“Orbesque Concatenation” by Donna Marquisee
“Ephemeral Gateway” by Janet Kerig
“Peace of Mine” by Patricia Brennan and Jen Cable

Many of the world’s art treasures are celebrated for having endured the battering of multiple millennia; others fascinate us because they fall apart soon after they’re created. 
This so-called ephemeral art is the focus of a first-time Rappahannock competition, with the three winning creations lining the Sperryville trail network. Set against the soft flows of the Thornton River, the works are composed of reeds, grasses, vines and rocks. The artists’ inventive scope is on full display – initially – but time and gravity will come to dominate these slow dramas, as the vines dry and crack, the rocks tumble, and the grasses turn crisp and blow away. 
The Rappahannock Association for Arts and Community is sponsoring the program, with the Sperryville Community Alliance and Rappahannock League for Environmental Protection. The winning artists for the inaugural competition are: Donna Marquisee, Patricia Brennan and Jen Cable, and Janet Kerig. Their works will remain in place through the Fall Art Tour, the first weekend of November.
Just beyond Before & After, Donna Marquisee has composed a small galaxy of vine-made circles and orbs, dangled from tree branches along the water. The rings, made of blackberry, grapevine and willow branches, capture the spirit of the ephemeral enterprise – featuring materials from nature repositioned within nature – while the balls carry a festive, holiday feel that underscores the temporary nature of the installation, which carries the boggling title of “Orbesque Concantenation.”  
“Orbesque Concatenation” by Donna Marquisee
Working with flotsam pulled from the land requires artists to step back, humbly retiring all perfectionist goals. “You just let the vines take you,” says Marquisee.  
Next is a meticulously woven shelter, a cone-shaped structure made of bamboo, willow, and pine splits, large enough to accommodate a bench on which a couple of viewers can sit to observe a growing number of stone cairns, and beyond them, the river. The grass tepee was built by Jen Cable, whose Flourish Root Floral Studio creates a variety of plant and flower arrangements, and Patricia Brennan, a seasoned stained-glass artist. The pair was partly inspired by improvised shelters in the remote reaches of Ethiopia, underscoring the reality that many people have long relied on free materials found in nature.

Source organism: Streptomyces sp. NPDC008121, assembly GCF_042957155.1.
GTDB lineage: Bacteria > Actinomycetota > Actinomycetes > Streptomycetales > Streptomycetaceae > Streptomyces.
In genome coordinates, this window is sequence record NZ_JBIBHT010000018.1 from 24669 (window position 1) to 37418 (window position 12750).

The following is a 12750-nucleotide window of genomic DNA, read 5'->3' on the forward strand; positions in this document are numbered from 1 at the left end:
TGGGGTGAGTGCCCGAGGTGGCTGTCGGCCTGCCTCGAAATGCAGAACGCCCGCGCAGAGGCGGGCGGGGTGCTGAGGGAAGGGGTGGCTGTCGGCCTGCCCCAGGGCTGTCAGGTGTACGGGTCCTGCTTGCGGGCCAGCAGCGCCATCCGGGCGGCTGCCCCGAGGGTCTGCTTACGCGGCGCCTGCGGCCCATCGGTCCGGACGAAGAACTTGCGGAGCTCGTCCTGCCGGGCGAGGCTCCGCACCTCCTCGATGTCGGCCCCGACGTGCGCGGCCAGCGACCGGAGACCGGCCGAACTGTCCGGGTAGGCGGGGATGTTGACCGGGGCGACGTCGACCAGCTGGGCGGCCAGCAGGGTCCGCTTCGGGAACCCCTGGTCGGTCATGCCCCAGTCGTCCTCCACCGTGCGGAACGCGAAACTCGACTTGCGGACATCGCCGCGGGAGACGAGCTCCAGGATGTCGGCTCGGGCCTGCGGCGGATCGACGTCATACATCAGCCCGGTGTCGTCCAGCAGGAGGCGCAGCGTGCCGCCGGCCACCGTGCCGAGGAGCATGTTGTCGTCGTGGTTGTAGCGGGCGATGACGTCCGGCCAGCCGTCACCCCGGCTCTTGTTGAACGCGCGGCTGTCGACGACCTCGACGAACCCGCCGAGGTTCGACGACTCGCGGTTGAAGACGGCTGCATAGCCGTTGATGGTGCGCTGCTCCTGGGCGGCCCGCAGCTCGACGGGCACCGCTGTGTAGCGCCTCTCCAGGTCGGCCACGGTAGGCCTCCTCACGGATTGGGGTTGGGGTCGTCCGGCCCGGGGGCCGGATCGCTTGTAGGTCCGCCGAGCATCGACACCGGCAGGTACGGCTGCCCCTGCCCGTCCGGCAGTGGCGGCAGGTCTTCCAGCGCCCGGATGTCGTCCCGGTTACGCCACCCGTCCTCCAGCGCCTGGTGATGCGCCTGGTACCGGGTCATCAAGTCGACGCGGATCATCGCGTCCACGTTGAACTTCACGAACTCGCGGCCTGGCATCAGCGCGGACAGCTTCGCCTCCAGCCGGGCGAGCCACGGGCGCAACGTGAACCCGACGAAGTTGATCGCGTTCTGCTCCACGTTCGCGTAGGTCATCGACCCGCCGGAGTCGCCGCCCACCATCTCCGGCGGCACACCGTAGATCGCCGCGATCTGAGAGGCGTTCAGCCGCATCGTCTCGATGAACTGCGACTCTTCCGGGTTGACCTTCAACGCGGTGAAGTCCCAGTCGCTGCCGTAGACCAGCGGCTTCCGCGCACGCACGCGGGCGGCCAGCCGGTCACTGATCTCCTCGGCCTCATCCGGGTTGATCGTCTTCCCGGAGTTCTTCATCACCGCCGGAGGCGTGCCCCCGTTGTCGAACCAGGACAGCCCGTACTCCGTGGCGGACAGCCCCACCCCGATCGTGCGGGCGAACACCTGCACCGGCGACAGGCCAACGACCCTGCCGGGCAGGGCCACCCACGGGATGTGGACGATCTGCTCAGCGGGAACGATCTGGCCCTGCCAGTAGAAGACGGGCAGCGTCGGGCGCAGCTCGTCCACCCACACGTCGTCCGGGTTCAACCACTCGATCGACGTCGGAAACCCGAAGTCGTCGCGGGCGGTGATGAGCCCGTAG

“Peace of Mine” by Patricia Brennan and Jen Cable
For Brennan, whose stained glass works are usually drawn from natural forms that fascinate her, the project was a lively experiment to move from representing nature to working with materials straight from the earth. She and Cable didn’t only observe the bamboo, willow, and pine splits forms but held them, bent them, looped them into one another, to create a structure they named “Peace of Mine.” 
The third ephemeral work is an arc of honeysuckle vines and cattails further down the path. Created by Janet Kerig, who manages an arts and crafts camp, the gateway  creates a sensation of moving from one segment of the popular trail to the next. 
“Ephemeral Gateway” by Janet Kerig
Not only will these works never adorn living rooms or sit in galleries, they are already being changed by nature, time – and, it turns out, human hands. Some of Marquisee’s rings are mutating into ovals rather than circles. Grasses in the tepee have taken on a slightly grayer hue. But there are welcome additions: stone cairns, piled by visitors, are proliferating in front of the “Peace of Mine”, and Marquisee plans to use the Fall Art Tour as an occasion to invite children to make birds out of seed pods and place them in the rings and orbs hanging over the river. Later this year, all the works will live up to their names, and disappear. 
Pete Pazmino and Claire Cassel, who planned the new RAAC initiative, envision future iterations where new ephemeral pieces will appear at other locations in the county. 
The effort links to a global movement of land art that’s gathered particular strength in Britain. Andy Goldsworthy, who worked on farms earlier in life, understands the humbling contingency of laboring within nature (https://www.livingyourwildcreativity.com). His world-famous ephemeral art might involve ice slowly melting, snow, ocean tides, stones, twigs and thorns.
Some ephemeral art can be hotly controversial. Chris Drury, a British artist born in Sri Lanka, composed an outdoor artwork titled Carbon Sink at the University of Wyoming. Because the work emphasized climate change concerns in a state dependent on extractive industries, energy lobbyists erupted in protest and the sculpture was removed, true to the concept that ephemeral art can expect to be short-lived.
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